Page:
August 24, 2011
Brilliant and often bleak social-satire from William A. Wellman. (Even the communist becomes a capitalist big with fascist impulses). It might be a bit confused in the end but this pungent stuff.
Super Reviewer
½ March 19, 2011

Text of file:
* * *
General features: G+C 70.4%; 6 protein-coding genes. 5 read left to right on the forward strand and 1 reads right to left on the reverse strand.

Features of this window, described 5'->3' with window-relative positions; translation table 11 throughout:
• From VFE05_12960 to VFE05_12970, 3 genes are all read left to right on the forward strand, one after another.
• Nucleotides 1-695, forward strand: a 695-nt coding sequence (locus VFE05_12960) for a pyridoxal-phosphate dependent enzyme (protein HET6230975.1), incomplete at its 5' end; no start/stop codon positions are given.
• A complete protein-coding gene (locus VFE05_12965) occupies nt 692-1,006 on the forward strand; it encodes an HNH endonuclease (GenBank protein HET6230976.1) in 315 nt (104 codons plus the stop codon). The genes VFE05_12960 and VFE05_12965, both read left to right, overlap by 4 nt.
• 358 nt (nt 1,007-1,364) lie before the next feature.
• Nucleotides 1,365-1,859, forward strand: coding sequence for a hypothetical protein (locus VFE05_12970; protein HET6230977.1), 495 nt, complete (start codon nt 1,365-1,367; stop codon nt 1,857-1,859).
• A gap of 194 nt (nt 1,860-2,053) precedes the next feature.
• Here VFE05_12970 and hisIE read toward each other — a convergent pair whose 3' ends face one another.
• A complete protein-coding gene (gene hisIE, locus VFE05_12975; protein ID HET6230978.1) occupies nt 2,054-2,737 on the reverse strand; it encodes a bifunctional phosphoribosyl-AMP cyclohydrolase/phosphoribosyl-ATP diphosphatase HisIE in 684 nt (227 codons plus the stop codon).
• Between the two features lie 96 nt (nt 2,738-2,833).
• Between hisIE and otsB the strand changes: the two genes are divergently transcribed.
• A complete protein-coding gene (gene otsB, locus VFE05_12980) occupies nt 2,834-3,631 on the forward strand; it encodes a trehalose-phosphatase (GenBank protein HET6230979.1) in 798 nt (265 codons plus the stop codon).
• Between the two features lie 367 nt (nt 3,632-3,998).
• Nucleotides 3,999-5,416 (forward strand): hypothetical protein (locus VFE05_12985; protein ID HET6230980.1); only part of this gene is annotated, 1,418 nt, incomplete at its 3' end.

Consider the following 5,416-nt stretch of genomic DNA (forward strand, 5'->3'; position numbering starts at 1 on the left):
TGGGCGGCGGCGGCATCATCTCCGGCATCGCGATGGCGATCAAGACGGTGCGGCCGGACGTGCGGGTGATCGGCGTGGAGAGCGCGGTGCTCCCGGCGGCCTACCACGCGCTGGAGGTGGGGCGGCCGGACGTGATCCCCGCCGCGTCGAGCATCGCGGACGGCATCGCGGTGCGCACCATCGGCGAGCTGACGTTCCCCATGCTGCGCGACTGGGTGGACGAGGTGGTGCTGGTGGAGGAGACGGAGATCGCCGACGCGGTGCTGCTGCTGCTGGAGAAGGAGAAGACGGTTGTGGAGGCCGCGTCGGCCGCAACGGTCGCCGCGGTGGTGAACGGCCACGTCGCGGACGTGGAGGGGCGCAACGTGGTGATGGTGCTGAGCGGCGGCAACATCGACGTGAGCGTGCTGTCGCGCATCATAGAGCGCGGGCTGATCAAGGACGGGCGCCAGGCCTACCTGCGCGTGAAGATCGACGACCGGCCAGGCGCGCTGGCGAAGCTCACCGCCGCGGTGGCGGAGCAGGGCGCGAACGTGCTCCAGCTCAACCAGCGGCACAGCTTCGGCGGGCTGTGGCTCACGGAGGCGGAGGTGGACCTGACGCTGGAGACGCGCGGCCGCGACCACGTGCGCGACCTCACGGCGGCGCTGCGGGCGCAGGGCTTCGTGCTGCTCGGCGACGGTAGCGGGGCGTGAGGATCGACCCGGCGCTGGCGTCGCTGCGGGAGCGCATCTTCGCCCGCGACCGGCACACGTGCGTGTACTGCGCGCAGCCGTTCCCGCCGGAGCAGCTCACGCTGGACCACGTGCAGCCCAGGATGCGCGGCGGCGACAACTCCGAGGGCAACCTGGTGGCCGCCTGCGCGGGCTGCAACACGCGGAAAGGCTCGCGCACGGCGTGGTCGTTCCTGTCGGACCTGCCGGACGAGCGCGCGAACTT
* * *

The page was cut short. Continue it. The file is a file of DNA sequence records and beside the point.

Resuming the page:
The consensual iconography within 1930s would be the conceits of endurance during the gritty Great Depression and the everlasting anticipation of Messiah - Roosevelt's New Deal, and such conceits are commonly seen in mass culture in this period . William A Wellman's pre-code depression social satire Heroes for Sale (1933) has followed this waiting-for-Messiah mindset, and this film is about a WWI veteran whose credit of bravery was stolen by his comrade, and he deteriorates into a dope-fiend due to the wound he receives during the war. The real hero of the state is not rewarded but rebuked for his severe sufferings. Later on, our rehabilitated hero accepts an anarchist philosopher's invention and applies it to the laundry factory he works for, and that has catapulted both of them into millionaires but also caused the loss of jobs for great many factory workers, who congregate as a mob to protest and damage the community properties. Therefore our guilt-stricken protagonist donates his entire fortune into charity funds for the un-employed meanwhile volunteers to be a drifter wandering around the American railways in a state of abjection.